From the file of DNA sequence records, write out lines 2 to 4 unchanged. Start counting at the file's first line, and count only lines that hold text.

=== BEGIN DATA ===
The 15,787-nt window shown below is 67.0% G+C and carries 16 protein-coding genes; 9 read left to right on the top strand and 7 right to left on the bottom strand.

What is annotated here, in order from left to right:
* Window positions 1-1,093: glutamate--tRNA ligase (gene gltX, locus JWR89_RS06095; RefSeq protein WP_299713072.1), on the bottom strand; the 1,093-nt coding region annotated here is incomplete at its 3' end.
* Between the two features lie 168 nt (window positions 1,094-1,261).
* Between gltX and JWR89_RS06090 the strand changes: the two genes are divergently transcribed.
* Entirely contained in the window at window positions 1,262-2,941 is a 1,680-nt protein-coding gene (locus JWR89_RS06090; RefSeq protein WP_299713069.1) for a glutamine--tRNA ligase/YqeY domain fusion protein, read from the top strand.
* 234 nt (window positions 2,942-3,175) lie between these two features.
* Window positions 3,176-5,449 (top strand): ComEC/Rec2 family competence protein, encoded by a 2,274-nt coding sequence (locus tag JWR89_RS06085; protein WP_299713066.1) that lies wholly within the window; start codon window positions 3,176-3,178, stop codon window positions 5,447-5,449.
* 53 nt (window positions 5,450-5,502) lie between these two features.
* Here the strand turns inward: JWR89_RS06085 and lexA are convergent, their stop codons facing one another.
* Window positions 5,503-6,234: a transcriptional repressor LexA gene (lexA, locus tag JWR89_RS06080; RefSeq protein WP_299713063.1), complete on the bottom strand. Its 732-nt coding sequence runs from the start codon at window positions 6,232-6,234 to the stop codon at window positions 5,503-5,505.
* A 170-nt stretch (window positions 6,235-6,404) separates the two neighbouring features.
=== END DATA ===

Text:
What is annotated here, in order from left to right:
* Window positions 1-1,093: glutamate--tRNA ligase (gene gltX, locus JWR89_RS06095; RefSeq protein WP_299713072.1), on the bottom strand; the 1,093-nt coding region annotated here is incomplete at its 3' end.
* Between the two features lie 168 nt (window positions 1,094-1,261).